Every thing was going well when I tried to assemble the gun ring. I just could not make it work and the PE metal that it is made out of is quite soft. Well as you might guess it soon became unsalvageable and I built one out of brass wire. I think that the brass wire actually looks better then the PE one also. So, when I build my next one I will just use the PE rings as a template and save the hour-long headache for another kit.
After I assembled the cabane struts I mounted the wing and then did the interplane struts. And found the cabanes to be just a little bit to long. Once again not a big deal you just shorten them.
This kit doesnít have many locator pins. So, be careful how you line up everything and let things dry thoroughly so you donít knock something askew while you build. Because of this you will have to really rely on your references and the instructions to get everything lined up. But you can do it, trust me if I can do it you can to.
|COLORS & MARKINGS
Well, this aircraft unlike most Austro-Hungarian or any aircraft of the time was almost all wood. So I started by painting most all the parts Testers Wood. After this has dried I use oil paints to simulate the wood grain. This is really not that hard and seems to impart a convincing wood grain finish. I have several shades of brown and tan that I mix as needed to get the shades that I want. Then I use a small Hogs hairbrush to tap on some oil paints in random patterns and than streak it with a stiff bristle fan type brush. The oil paint will take some time to dry so you can fiddle with it for a while to get the look that suits you.
The engine panels were hard to settle on a color. The prototype looks like it had bare metal cowlings while all the production and in service aircraft that I could find pictures of had dark engine panels. Now, this prototype, 40.11 was looked over by Flars engineers and various changes were to be made before Lloyd could start it build it as the C.V. After it was brought up front line standards it was designated as Lloyd C.V 46.01 and was sent to the Russian front. Well to make a long story short I settled on a dark gray for all the engine panels and struts. Testers RLM 66 to be exact.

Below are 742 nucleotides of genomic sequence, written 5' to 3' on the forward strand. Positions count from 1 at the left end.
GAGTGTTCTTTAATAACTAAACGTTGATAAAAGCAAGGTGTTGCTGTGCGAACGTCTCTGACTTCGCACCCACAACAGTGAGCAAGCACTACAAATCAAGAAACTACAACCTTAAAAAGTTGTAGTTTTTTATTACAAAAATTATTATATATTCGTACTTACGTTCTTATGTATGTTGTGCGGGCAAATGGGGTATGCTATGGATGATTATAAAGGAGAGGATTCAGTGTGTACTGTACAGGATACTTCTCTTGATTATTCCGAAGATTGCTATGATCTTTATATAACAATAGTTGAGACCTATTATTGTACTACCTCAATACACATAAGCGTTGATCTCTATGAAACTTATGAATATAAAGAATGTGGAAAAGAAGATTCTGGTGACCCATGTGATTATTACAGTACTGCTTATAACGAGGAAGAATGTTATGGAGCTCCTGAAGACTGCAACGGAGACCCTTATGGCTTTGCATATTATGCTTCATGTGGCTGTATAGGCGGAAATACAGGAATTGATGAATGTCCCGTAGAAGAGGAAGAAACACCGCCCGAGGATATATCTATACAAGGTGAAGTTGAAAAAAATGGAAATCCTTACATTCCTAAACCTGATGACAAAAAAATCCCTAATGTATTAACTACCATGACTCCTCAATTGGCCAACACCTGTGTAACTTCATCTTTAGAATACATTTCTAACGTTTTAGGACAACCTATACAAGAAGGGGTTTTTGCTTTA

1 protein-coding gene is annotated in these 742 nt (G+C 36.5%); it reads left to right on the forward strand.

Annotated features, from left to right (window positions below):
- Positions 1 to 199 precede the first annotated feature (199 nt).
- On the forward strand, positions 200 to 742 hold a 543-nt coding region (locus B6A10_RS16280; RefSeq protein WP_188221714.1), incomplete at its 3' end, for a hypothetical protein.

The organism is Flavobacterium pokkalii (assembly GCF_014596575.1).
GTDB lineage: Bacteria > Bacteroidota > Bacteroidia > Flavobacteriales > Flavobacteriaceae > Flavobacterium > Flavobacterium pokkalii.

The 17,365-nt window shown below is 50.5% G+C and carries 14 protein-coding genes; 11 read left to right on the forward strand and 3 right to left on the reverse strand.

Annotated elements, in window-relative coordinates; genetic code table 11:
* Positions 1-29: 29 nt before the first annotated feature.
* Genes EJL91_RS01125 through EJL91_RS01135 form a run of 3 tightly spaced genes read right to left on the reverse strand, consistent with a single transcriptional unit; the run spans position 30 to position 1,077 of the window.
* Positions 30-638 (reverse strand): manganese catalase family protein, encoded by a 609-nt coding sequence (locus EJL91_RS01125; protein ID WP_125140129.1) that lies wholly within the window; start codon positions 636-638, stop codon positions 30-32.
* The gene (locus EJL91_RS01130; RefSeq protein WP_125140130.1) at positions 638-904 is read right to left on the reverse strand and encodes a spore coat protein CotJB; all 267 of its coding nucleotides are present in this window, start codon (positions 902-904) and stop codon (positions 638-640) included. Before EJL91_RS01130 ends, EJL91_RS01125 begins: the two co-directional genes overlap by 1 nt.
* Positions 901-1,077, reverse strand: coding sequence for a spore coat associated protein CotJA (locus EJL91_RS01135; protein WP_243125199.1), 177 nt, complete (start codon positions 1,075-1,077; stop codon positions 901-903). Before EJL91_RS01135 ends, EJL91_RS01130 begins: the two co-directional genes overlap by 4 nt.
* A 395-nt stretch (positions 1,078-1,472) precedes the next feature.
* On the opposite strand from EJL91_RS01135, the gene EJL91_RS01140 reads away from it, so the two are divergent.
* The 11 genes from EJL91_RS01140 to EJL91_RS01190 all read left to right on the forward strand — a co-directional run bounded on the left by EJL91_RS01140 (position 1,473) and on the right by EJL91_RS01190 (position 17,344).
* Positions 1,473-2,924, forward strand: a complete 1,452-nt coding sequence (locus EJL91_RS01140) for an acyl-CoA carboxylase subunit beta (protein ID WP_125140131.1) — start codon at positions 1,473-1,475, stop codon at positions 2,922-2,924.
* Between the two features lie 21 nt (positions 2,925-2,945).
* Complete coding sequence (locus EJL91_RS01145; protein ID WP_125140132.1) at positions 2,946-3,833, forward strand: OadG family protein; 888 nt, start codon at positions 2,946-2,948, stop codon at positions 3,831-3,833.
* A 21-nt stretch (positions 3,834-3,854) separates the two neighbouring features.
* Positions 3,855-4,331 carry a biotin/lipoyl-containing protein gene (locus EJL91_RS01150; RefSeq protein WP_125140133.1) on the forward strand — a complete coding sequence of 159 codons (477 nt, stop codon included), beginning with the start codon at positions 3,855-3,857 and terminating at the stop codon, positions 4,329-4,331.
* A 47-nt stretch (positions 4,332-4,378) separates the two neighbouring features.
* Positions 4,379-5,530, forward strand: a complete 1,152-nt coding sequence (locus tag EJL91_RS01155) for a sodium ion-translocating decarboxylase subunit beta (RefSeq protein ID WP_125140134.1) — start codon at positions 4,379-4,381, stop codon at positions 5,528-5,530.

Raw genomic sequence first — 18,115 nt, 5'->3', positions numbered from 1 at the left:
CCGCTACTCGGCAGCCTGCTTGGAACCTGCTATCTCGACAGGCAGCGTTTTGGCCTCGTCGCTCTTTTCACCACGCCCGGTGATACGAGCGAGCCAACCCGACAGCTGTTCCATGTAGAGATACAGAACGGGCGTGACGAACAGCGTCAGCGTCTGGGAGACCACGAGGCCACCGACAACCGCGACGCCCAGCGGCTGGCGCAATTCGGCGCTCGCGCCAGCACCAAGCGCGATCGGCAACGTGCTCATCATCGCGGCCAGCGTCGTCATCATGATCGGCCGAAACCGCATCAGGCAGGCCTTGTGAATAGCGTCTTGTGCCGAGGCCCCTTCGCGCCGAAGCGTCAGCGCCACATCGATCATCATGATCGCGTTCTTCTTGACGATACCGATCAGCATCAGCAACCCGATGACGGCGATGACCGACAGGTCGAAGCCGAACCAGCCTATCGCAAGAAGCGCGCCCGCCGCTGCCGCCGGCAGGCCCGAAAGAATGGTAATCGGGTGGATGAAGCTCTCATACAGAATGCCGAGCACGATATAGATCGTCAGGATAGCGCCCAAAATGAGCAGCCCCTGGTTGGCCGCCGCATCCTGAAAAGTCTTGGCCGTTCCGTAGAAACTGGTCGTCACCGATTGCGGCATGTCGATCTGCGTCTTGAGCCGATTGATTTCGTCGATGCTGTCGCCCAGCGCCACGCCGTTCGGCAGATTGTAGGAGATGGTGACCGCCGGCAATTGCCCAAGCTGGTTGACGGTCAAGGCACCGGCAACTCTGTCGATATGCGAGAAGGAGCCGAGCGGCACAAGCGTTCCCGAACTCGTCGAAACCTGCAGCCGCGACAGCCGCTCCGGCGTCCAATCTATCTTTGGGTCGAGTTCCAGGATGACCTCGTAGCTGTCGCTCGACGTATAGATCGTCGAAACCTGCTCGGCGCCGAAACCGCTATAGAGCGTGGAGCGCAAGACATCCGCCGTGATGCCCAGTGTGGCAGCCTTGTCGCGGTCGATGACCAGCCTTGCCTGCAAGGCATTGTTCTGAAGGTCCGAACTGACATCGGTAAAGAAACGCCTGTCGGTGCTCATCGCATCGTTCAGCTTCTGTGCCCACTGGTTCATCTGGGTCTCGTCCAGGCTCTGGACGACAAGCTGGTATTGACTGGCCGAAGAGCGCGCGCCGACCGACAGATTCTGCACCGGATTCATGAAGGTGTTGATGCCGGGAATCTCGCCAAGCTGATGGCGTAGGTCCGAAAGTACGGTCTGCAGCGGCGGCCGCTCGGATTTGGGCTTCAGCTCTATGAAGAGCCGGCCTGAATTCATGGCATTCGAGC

Another thing is the shade of the wood. Most of the Lloyd C.V models that Iíve seen built were very dark. Most references say that they were made out of mahogany, which is a very dark wood. While all of the pictures of WKF built C.Vs look dark I have not seen any Lloyd built aircraft with like colored wood. They look to me to be more of a dark honey color to me so that is the way I did this kit.
As for the decals, they went on with out a hitch and settled right down. They are opaque which is a big plus when working with a dark surface. I like the really swooping early crosses of 46.01 and I also think that any aircraft with the baby coffin or type II VK machine gun canister mounted on it looks cool. So thatís why I built it.
For the most part it went together pretty well. I did have to fiddle with a part or two but I have to say after hearing some pretty hare raising things about the kit, I was pleasantly surprised. It wasnít that hard and the detail was very good right out of the box. Yes you will have to fiddle with it but I think it is just about on par with any other WWI kit.
Bottom line is that it is under $30.00 with a lot of extras. I donít really mind doing a little fitting so to me this kit is a very good value. I would recommend it as a first multi-media kit if you feel youíre reedy for a very rewarding challenge.
Austro-Hungarian Army Aircraft of World War One, by Peter M. Grosz, George Haddow and Peter Schiemer
Air Aces of the Austro-Hungarian Empire 1914-1918 by the late Dr. Martin OíConner